Avatar: The Way of Water Review

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For almost 13 years, people have been wondering when Avatar 2 is coming and if the first film was worthy of its record-breaking box office. As someone who still thinks highly of the 2009 blockbuster, I’m happy to say that Avatar: The Way of Water is not only real, but it once again proves never to doubt James Cameron. The long-awaited sequel is another masterstroke of visuals, world-building, and action. Like its predecessor, the story isn’t without issues. Funnily enough, where everybody compared the first film to FernGully, The Way of Water has a subplot reminiscent of FernGully 2: The Magical Rescue. We’re not here for the writing, though. We’re here for the experience, and The Way of Water is one you’ll want to have on the big screen at least twice. For a three-hour-plus epic, that’s no easy feat.

Jake Sully (Sam Worthington) and Neytiri (Zoe Saldaña) now have four children. This includes an adopted daughter named Kiri, the biological offspring of Sigourney Weaver’s Dr. Augustine. Weaver returns to play Kiri, although at first, I thought maybe it was her real-life daughter Charlotte in the role. While the motion capture allows her to play a teenage Na’vi, Weaver brings a youthful angst to Kiri, disappearing into the character. Britain Dalton delivers a star-making turn as their rebellious son Lo’ak and Trinity Jo-Li Bliss is adorable as youngest daughter Tuktirey. The only one who feels short-changed is Jamie Flatters as eldest son Neteyam. I sense there’s a reason for this, but to discuss why would mean going into spoilers.

On a character level, The Way of Water is an improvement over the previous film. While Kiri and Lo’ak are the most compelling additions, you come to care about the whole Sully family. Jake and Neytiri also emerge as more interesting protagonists now that they’re parents, giving them even more to lose when trouble inevitably falls from the sky. Stephen Lang is back as Colonel Miles Quaritch. Well, kind of. It turns out that the military had Lang’s personality and memories uploaded to a thumb drive, which they transfer to a Na’vi Avatar. Yeah, it sounds forced, but it’s better than, “Somehow Palpatine returned.”

Although Quaritch still isn’t the most complex villain, his new blue body brings something fresh to the equation. Quaritch also has more depth this time, as it’s revealed he left a young son on Pandora. Jack Champion plays Quaritch’s now teenage son Spider, who was raised on Pandora with the Sullys serving as a surrogate family. With Quaritch seeking revenge, the Sullys flee from the forest to seek refuge with the water clan of Metkayina. Cliff Curtis, who ironically played the Fire Lord in the live-action Last Airbender, portrays the leader of this water tribe. It’s an unrecognizable Kate Winslet who steals the show, though, as his fierce wife Ronal.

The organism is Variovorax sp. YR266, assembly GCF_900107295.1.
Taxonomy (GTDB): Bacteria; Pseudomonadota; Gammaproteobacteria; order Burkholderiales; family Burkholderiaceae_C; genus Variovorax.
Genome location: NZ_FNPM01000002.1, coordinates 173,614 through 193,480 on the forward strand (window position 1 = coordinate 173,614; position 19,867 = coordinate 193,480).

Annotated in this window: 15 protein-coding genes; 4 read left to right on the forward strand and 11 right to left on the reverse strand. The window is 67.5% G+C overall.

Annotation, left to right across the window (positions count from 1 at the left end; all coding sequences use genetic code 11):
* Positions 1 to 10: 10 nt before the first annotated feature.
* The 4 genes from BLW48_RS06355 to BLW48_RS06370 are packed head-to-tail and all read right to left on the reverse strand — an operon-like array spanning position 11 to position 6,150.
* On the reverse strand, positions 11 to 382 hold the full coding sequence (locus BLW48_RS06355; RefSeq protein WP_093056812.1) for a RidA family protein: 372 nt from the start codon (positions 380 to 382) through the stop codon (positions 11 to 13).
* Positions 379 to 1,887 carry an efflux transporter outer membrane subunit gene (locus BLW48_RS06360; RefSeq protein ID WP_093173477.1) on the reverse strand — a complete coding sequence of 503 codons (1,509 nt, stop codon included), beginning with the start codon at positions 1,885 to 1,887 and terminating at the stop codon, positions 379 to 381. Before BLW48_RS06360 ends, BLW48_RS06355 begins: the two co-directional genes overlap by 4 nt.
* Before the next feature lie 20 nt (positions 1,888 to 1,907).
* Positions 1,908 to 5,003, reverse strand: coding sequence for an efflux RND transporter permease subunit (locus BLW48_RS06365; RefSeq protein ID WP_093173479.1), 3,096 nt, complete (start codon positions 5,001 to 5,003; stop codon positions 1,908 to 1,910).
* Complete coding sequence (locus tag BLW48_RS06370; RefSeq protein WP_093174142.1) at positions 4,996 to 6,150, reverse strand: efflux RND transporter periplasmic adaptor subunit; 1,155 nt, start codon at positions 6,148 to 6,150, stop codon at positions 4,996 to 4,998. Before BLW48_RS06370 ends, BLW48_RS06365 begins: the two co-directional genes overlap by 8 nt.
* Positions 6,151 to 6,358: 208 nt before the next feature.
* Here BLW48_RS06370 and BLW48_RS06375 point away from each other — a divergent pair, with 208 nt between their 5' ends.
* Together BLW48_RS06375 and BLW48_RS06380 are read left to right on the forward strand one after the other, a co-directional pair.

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Just as the Sullys must adapt to the water, so did the cast. Among the various reasons for The Way of Water’s lengthy production was the time needed to perfect the revolutionary technology. The first film was groundbreaking, but the sequel goes a step further by taking the motion capture underwater. Learning to free dive is one thing, but having to act underwater while donning a mo-cap suit is commitment. The water sequences are where the film shines the most, relying more on visual storytelling. There’s an especially poignant dynamic between Lo’ak and a whale-like creature that’s primarily executed through body language, calling a nature documentary to mind.

The world Cameron expands upon blends the inventive production design of the first film with the watery depths of Titanic. Like Titanic, The Way of Water’s third act is essentially an hour-long climax. The action is so intense and the emotional stakes are so high, though, that the climax never feels overstuffed. If anything, The Way of Water could’ve afforded to be another hour with certain characters disappearing for chunks of the run time. For all the ground and sea that the film covers, the film leaves several plot points unresolved. With Avatar 3 inevitable and two more sequels likely, The Way of Water didn’t need to resolve everything, but the self-contained charm of the first film is lost. However, what matters most is that you want to see more of these characters and Pandora. Avatar was a phenomenon. Lightning strikes twice with The Way of Water, proving what was always clear: Avatar has all the makings of a franchise.

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About Nick Spake

Nick Spake has been working as an entertainment writer for the past ten years, but he's been a lover of film ever since seeing the opening sequence of The Lion King. Movies are more than just escapism to Nick, they're a crucial part of our society that shape who we are. He now serves as the Features Editor at Flickreel and author of its regular column, 'Nick Flicks'.

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